Change flag, anthem: Bo Yang

ACTIVIST: As someone whose views are being solicited on constitutional revision, the former political prisoner weighed in on the nation's symbolic accouterments

By Chang Yun-ping  /  STAFF REPORTER

Thu, Jul 15, 2004 - Page 3

Senior Presidential Advisor and human rights writer Bo Yang (柏楊) yesterday suggested that the country abandon the Republic of China (ROC) flag and revise the lyrics of the national anthem, which are strongly associated with the Chinese Nationalist Party (KMT).

Bo made the suggestion yesterday in a meeting with Presidential Office Secretary-general Su Tseng-chang (蘇貞昌), who paid Bo a visit to solicit the veteran human rights activist's opinion on the government's plan to revise the Constitution. It was the first in a series of visits by Su to a variety of opinion leaders.

The visits are seen as preparatory work for President Chen Shui-bian's (陳水扁) project to revise the Constitution.

Speaking in support of revising the Constitution, Bo said that the ROC flag should be replaced with the "five-color," striped flag which was in use when the ROC was first established in China. That flag features five horizontal stripes -- red, yellow, blue, white and black.

"The ROC's original flag is the five-color flag, which represents ethnic harmony and cooperation among the five major ethnic groups in China. However, the national flag was changed to the current one after the [KMT] regime regained power by succeeding in the Northern Expedition in 1927.

"I suggest we give the current flag back to the KMT," Bo said.

In addition to changing the flag, Bo urged revising the lyrics of the national anthem, which say "The Three Principles of the People our party's aim shall be."

Bo said "our party's aim shall be" (吾黨所宗) should be changed to "our people's aim shall be," (吾民所宗) as "the party" refers to the KMT only.

"The New Party, People First Party and the Democratic Progressive Party (DPP) may not necessarily believe in the Three Principles of the People. But, if everybody agrees on them, we might have to change the wording to `our people's aim shall be' to avoid ideological prejudice," Bo said.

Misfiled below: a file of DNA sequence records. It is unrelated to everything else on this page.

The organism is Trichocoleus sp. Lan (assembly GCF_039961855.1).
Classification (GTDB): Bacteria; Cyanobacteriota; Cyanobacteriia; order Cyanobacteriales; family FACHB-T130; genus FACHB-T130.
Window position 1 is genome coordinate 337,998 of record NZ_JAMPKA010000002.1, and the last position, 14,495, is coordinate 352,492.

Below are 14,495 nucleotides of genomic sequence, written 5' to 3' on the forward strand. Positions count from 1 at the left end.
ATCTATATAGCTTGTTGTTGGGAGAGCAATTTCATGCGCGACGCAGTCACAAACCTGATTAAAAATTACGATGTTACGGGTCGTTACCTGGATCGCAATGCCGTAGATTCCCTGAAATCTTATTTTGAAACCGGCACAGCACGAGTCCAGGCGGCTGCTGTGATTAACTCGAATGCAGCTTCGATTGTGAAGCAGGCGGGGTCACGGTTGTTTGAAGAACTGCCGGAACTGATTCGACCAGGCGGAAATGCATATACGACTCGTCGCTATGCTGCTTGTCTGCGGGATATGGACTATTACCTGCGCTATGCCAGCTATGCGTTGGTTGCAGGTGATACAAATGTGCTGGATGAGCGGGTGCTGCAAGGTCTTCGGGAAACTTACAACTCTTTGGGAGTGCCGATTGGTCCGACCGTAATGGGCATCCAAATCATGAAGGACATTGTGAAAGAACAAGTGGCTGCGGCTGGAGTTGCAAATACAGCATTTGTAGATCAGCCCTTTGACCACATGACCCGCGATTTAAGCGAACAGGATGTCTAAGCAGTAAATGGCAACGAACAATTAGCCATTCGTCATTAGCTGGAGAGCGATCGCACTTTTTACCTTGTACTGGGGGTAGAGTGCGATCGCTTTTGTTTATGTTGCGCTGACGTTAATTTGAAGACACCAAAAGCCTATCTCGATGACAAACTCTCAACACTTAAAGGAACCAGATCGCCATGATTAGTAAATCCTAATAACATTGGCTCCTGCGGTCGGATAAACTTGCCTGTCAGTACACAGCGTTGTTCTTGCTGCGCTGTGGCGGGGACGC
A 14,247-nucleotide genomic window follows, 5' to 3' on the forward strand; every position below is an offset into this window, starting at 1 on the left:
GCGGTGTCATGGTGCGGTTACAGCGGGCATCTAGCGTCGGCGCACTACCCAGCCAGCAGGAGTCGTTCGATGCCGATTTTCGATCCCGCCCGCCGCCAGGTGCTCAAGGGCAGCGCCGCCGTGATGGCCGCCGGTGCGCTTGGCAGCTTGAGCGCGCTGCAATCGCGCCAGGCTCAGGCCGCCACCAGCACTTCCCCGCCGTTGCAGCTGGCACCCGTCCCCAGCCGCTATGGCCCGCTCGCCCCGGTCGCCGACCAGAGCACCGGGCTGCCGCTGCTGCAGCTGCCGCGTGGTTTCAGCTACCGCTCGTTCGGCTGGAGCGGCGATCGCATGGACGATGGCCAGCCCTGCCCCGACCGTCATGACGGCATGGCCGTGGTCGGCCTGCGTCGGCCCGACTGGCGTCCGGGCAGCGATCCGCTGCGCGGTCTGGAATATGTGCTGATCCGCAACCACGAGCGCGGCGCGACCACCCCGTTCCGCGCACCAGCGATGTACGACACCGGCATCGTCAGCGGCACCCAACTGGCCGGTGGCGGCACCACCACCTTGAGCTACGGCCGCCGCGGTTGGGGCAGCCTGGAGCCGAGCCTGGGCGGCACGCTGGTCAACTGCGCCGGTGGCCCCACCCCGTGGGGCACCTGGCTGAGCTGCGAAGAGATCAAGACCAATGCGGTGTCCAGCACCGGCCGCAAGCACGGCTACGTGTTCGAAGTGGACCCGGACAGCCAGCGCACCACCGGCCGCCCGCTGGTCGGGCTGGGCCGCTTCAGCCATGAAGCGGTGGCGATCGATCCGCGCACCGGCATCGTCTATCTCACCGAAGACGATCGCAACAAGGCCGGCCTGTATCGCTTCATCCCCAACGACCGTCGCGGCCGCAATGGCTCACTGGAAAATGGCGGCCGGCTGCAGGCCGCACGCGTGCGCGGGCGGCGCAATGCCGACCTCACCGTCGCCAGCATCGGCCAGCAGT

Commenting on the controversy surrounding whether Chen should revise the constitution or simply create a new one, Bo said that in either case the government has to take on the issues of national security and internal stability.

"The disputes spawning from rewriting the Constitution have already put Taiwan's national security under threat and exacerbated the ethnic tensions.

"The DPP has to recreate a brand-new election culture [to redefine its relationships with its political rivals]. The winners should not be the king, with the losers treated like bandits. Instead, the winners should try to make friends with the losers, who should give righteous suggestions to the ruling party," the 84-year-old Bo said.

He advised the DPP administration to treasure the nation's hard-won democracy, which is still in its infancy, and not to act with recklessness at the expense of democratic achievement.

"Taiwan's democracy is like a newborn baby. The problems it has encountered are like measles. And no matter how ugly this baby is, we still have to give it meticulous care.

"It needs to grow up, but everything depends on how much space it has, on whether the country's opposition forces, as well as China, are willing to give Taiwan a chance," Bo said.

Bo, a veteran human rights activist and writer who was jailed for almost 10 years for writing scathingly about the KMT, also stressed to Su the importance of enshrining the spirit of human rights in a new or revised constitution.